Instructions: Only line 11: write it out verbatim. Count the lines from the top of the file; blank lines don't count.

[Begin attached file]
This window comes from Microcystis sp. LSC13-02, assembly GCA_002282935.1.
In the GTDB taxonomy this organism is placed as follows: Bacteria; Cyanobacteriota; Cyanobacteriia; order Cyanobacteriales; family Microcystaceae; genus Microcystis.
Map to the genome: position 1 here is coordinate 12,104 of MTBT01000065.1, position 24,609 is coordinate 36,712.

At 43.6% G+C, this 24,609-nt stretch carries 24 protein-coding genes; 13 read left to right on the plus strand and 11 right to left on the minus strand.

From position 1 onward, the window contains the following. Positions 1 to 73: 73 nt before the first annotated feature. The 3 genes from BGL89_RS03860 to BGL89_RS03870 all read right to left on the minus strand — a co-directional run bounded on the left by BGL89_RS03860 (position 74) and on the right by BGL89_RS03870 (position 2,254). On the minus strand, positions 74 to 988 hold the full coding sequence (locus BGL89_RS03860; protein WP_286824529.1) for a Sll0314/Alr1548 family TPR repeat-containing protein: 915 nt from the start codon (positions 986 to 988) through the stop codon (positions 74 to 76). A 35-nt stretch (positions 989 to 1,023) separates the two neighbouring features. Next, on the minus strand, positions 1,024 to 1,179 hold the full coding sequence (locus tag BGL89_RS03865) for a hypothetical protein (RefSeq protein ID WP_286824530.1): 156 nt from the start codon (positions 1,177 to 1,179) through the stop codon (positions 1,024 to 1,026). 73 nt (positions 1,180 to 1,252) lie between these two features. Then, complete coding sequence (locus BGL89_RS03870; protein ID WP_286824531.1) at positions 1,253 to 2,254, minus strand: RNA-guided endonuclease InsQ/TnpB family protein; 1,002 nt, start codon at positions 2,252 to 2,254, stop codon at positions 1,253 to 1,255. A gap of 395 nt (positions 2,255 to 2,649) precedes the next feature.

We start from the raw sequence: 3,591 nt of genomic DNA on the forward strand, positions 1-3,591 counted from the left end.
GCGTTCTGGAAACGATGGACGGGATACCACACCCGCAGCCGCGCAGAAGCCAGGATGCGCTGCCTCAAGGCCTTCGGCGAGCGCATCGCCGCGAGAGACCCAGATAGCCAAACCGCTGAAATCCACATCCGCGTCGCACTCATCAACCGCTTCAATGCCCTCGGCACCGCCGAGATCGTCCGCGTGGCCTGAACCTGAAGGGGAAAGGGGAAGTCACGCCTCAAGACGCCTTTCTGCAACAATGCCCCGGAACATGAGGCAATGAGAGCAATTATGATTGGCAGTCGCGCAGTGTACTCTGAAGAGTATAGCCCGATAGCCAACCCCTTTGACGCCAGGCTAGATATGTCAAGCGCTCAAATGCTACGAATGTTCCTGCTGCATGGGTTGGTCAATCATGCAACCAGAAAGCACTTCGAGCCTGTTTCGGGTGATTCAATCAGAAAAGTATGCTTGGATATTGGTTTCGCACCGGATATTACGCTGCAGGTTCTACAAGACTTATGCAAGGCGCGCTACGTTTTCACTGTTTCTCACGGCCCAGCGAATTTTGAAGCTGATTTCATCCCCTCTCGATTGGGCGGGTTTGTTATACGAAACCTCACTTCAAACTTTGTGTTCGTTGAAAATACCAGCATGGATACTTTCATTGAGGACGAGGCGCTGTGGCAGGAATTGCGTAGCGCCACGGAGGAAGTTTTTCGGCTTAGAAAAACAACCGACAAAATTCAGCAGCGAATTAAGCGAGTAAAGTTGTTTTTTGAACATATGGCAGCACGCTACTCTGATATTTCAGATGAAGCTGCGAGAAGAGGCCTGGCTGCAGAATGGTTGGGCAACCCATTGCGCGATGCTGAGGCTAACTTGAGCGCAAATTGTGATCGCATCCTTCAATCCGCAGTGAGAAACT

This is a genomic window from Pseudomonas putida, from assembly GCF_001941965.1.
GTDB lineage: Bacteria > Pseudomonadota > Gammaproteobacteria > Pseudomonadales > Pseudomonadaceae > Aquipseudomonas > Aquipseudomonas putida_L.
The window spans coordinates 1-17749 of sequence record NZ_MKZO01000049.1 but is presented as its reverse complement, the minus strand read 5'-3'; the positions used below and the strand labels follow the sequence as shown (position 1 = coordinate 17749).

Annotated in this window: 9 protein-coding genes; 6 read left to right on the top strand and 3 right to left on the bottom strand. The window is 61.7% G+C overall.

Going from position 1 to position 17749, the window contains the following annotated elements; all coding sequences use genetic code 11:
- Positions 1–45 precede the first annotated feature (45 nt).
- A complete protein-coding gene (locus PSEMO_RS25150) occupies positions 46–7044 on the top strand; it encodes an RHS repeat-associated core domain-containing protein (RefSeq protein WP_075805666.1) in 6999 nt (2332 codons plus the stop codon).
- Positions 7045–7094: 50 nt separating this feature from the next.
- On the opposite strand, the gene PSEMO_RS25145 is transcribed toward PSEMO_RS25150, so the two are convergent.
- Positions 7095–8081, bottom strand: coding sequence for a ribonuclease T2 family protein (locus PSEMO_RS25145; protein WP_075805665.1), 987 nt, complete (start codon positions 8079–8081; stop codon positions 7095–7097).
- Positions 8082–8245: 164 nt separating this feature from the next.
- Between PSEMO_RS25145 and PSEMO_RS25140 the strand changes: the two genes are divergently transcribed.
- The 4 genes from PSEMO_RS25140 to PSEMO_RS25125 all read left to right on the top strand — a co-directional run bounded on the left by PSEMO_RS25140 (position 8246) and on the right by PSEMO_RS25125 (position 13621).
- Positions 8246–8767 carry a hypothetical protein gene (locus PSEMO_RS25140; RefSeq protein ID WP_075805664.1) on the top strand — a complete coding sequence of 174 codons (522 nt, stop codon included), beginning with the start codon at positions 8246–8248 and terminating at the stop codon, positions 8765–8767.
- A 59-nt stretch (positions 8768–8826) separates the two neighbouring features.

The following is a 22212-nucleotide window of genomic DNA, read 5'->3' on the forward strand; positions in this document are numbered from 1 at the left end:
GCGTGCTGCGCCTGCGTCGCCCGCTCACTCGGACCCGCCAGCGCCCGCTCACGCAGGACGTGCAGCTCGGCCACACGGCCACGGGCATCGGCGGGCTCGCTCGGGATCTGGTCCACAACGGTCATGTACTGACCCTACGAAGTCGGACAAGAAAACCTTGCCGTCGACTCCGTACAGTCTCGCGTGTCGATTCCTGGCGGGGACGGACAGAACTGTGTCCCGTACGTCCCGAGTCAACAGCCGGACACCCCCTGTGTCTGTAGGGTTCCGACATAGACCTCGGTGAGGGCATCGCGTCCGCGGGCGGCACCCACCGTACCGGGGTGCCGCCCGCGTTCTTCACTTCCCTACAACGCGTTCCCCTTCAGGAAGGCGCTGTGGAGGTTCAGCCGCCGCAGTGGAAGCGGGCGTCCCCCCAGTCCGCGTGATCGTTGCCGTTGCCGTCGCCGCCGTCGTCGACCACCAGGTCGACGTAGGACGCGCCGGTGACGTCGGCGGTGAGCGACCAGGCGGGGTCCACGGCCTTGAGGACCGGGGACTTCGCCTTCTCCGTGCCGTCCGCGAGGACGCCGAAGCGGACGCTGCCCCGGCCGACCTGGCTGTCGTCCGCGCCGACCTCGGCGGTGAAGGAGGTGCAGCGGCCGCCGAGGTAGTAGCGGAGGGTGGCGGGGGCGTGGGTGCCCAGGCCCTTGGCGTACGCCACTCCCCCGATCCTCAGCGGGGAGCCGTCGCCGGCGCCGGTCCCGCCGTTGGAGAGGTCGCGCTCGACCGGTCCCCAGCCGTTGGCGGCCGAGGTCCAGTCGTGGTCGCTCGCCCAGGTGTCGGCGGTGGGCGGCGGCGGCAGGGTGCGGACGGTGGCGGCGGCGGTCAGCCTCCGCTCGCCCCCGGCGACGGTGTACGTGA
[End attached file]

Annotated in this window: 9 protein-coding genes; 6 read left to right on the top strand and 3 right to left on the bottom strand. The window is 61.7% G+C overall.